Managing record deletion policies - agileChilli
What happens when you delete something from agileBase?
Well, the content of all the fields in the record to delete will be logged, so that an administrator can find the data later if necessary, and the delete will go ahead. That’s assuming the combination of options on the table and your privileges allow it of course.
But what if there are related items? For example, you may be deleting a company record which has contacts and maybe other things linked to it. In this case, the system will present a hard-to-miss warning, telling you all the things that will vanish if you carry on:
Only people with ‘manage’ privileges can carry on to do a cascading delete including linked items, and only of course if they have the necessary privileges on all the data to delete too.
That’s all fine and dandy but sometimes administrators may want more control over the details of deleting linked records.
For example, there may be cases where a user, even with full privileges, should never be allowed to delete linked ‘child’ data. For example, say there’s an event management system that you run. Each event has a venue, chosen from your global ‘companies and addresses’ list.
Now deleting an address will also prompt for the deletion of any linked events, but that doesn’t necessarily make sense. You may not want to delete an event just because it’s venue is removed – perhaps it’s just moving to another venue.
What’s the alternative?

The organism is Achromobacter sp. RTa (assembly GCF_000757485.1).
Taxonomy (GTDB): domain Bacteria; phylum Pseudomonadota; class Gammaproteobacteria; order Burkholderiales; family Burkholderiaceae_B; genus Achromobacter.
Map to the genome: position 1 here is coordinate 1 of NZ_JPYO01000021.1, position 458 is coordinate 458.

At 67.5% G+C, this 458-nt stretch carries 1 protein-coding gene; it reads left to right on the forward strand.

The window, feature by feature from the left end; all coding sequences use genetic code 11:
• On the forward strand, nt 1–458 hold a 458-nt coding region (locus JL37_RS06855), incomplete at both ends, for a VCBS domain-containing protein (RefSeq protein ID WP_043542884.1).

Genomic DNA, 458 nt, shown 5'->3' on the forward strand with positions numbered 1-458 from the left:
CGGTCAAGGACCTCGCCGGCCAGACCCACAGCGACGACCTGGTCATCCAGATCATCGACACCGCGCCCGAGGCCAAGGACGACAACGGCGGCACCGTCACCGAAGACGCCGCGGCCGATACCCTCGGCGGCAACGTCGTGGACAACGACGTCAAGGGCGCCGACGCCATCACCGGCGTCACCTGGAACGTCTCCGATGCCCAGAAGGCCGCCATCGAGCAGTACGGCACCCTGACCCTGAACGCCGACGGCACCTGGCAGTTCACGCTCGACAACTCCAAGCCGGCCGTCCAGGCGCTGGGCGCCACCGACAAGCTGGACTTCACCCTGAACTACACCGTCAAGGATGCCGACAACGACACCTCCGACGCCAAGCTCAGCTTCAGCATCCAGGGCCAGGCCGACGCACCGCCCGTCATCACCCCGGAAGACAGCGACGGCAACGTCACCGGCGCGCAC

There are three options for what can happen to ‘child’ records once a ‘parent’ is deleted:
- cascade the delete
This is the default option described above
- prevent deletion
The user won’t be able to delete the parent record at all, until all children have been manually removed or un-linked
- make children ‘orphans’
In other words, the children will be un-linked automatically. In the events example, events will have their venue set to a blank value if a related venue is deleted
Different options will make sense for different data and you can set each relation in the system separately to use the one best suited for the data.
In the events example, you may wish to ‘blank’ or un-set venues when a site is removed. However, if you have invoices for customers, you may want to disallow entirely the deletion of a customer who has linked invoices.
How is this set up?
Quite simply. In the field options for each relation field, there’s a new option controlling the deletion policy. A dropdown will let an administrator choose the most relevant behaviour.
It’s set from the ‘child’ table, letting you specify different options for each type of ‘child’ of a record.